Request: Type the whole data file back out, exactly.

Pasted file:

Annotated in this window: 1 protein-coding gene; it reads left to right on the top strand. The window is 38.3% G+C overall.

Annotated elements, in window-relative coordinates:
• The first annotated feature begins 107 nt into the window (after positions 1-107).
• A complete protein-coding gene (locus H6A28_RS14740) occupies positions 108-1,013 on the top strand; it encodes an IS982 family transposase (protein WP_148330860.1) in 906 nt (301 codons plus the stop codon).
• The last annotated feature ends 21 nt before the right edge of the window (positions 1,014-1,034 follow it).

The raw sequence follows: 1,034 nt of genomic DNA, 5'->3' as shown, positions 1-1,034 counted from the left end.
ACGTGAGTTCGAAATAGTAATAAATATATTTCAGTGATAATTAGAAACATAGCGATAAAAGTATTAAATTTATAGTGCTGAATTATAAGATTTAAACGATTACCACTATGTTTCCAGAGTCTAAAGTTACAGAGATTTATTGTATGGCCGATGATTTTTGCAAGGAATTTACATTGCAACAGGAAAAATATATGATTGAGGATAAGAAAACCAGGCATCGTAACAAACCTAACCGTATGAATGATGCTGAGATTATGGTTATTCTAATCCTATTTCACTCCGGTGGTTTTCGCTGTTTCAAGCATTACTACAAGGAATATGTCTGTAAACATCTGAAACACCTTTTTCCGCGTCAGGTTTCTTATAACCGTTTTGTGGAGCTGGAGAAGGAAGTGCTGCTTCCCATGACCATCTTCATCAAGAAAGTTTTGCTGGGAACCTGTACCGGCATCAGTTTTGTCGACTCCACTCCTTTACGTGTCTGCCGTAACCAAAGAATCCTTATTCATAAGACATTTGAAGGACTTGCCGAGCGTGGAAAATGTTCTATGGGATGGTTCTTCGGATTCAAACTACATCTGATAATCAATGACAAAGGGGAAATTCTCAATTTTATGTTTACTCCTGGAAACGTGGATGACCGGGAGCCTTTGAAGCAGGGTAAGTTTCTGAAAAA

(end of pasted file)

Annotated in this window: 1 protein-coding gene; it reads left to right on the top strand. The window is 38.3% G+C overall.

Annotated elements, in window-relative coordinates:
• The first annotated feature begins 107 nt into the window (after positions 1-107).
• A complete protein-coding gene (locus H6A28_RS14740) occupies positions 108-1,013 on the top strand; it encodes an IS982 family transposase (protein WP_148330860.1) in 906 nt (301 codons plus the stop codon).
• The last annotated feature ends 21 nt before the right edge of the window (positions 1,014-1,034 follow it).

The raw sequence follows: 1,034 nt of genomic DNA, 5'->3' as shown, positions 1-1,034 counted from the left end.
ACGTGAGTTCGAAATAGTAATAAATATATTTCAGTGATAATTAGAAACATAGCGATAAAAGTATTAAATTTATAGTGCTGAATTATAAGATTTAAACGATTACCACTATGTTTCCAGAGTCTAAAGTTACAGAGATTTATTGTATGGCCGATGATTTTTGCAAGGAATTTACATTGCAACAGGAAAAATATATGATTGAGGATAAGAAAACCAGGCATCGTAACAAACCTAACCGTATGAATGATGCTGAGATTATGGTTATTCTAATCCTATTTCACTCCGGTGGTTTTCGCTGTTTCAAGCATTACTACAAGGAATATGTCTGTAAACATCTGAAACACCTTTTTCCGCGTCAGGTTTCTTATAACCGTTTTGTGGAGCTGGAGAAGGAAGTGCTGCTTCCCATGACCATCTTCATCAAGAAAGTTTTGCTGGGAACCTGTACCGGCATCAGTTTTGTCGACTCCACTCCTTTACGTGTCTGCCGTAACCAAAGAATCCTTATTCATAAGACATTTGAAGGACTTGCCGAGCGTGGAAAATGTTCTATGGGATGGTTCTTCGGATTCAAACTACATCTGATAATCAATGACAAAGGGGAAATTCTCAATTTTATGTTTACTCCTGGAAACGTGGATGACCGGGAGCCTTTGAAGCAGGGTAAGTTTCTGAAAAA